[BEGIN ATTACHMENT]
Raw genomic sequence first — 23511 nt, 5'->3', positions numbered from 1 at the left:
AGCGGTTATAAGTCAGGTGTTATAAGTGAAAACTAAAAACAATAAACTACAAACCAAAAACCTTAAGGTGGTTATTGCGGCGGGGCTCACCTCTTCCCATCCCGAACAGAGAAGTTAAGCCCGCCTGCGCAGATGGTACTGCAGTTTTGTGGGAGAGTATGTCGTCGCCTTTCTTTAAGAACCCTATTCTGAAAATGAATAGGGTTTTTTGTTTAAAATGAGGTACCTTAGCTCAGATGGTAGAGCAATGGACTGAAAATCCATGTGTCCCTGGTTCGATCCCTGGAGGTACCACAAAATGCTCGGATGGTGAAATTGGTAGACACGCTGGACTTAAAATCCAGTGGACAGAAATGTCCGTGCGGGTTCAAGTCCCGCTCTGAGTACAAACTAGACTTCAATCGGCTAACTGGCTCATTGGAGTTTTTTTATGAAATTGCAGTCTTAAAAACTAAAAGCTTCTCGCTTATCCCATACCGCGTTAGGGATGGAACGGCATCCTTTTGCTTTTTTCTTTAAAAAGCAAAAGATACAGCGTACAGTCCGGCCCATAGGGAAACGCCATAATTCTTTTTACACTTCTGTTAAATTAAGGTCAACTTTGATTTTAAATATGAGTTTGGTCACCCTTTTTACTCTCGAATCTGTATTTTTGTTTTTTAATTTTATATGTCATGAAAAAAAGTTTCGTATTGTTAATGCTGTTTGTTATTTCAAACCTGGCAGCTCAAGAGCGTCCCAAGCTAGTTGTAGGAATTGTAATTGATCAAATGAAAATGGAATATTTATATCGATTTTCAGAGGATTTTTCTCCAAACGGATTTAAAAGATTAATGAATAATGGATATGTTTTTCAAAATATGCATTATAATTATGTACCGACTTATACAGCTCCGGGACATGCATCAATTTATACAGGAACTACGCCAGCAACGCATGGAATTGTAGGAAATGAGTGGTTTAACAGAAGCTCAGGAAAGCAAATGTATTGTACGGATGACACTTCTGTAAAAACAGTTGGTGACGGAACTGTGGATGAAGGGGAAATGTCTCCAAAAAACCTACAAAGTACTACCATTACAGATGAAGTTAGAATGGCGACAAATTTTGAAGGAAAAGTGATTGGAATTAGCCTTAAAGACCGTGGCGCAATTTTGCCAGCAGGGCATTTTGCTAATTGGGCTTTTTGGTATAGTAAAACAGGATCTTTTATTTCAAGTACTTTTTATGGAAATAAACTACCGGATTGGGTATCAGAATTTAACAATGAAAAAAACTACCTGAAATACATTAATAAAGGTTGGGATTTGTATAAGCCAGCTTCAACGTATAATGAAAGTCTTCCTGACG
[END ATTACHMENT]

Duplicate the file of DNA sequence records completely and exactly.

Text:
Raw genomic sequence first — 23511 nt, 5'->3', positions numbered from 1 at the left:
AGCGGTTATAAGTCAGGTGTTATAAGTGAAAACTAAAAACAATAAACTACAAACCAAAAACCTTAAGGTGGTTATTGCGGCGGGGCTCACCTCTTCCCATCCCGAACAGAGAAGTTAAGCCCGCCTGCGCAGATGGTACTGCAGTTTTGTGGGAGAGTATGTCGTCGCCTTTCTTTAAGAACCCTATTCTGAAAATGAATAGGGTTTTTTGTTTAAAATGAGGTACCTTAGCTCAGATGGTAGAGCAATGGACTGAAAATCCATGTGTCCCTGGTTCGATCCCTGGAGGTACCACAAAATGCTCGGATGGTGAAATTGGTAGACACGCTGGACTTAAAATCCAGTGGACAGAAATGTCCGTGCGGGTTCAAGTCCCGCTCTGAGTACAAACTAGACTTCAATCGGCTAACTGGCTCATTGGAGTTTTTTTATGAAATTGCAGTCTTAAAAACTAAAAGCTTCTCGCTTATCCCATACCGCGTTAGGGATGGAACGGCATCCTTTTGCTTTTTTCTTTAAAAAGCAAAAGATACAGCGTACAGTCCGGCCCATAGGGAAACGCCATAATTCTTTTTACACTTCTGTTAAATTAAGGTCAACTTTGATTTTAAATATGAGTTTGGTCACCCTTTTTACTCTCGAATCTGTATTTTTGTTTTTTAATTTTATATGTCATGAAAAAAAGTTTCGTATTGTTAATGCTGTTTGTTATTTCAAACCTGGCAGCTCAAGAGCGTCCCAAGCTAGTTGTAGGAATTGTAATTGATCAAATGAAAATGGAATATTTATATCGATTTTCAGAGGATTTTTCTCCAAACGGATTTAAAAGATTAATGAATAATGGATATGTTTTTCAAAATATGCATTATAATTATGTACCGACTTATACAGCTCCGGGACATGCATCAATTTATACAGGAACTACGCCAGCAACGCATGGAATTGTAGGAAATGAGTGGTTTAACAGAAGCTCAGGAAAGCAAATGTATTGTACGGATGACACTTCTGTAAAAACAGTTGGTGACGGAACTGTGGATGAAGGGGAAATGTCTCCAAAAAACCTACAAAGTACTACCATTACAGATGAAGTTAGAATGGCGACAAATTTTGAAGGAAAAGTGATTGGAATTAGCCTTAAAGACCGTGGCGCAATTTTGCCAGCAGGGCATTTTGCTAATTGGGCTTTTTGGTATAGTAAAACAGGATCTTTTATTTCAAGTACTTTTTATGGAAATAAACTACCGGATTGGGTATCAGAATTTAACAATGAAAAAAACTACCTGAAATACATTAATAAAGGTTGGGATTTGTATAAGCCAGCTTCAACGTATAATGAAAGTCTTCCTGACG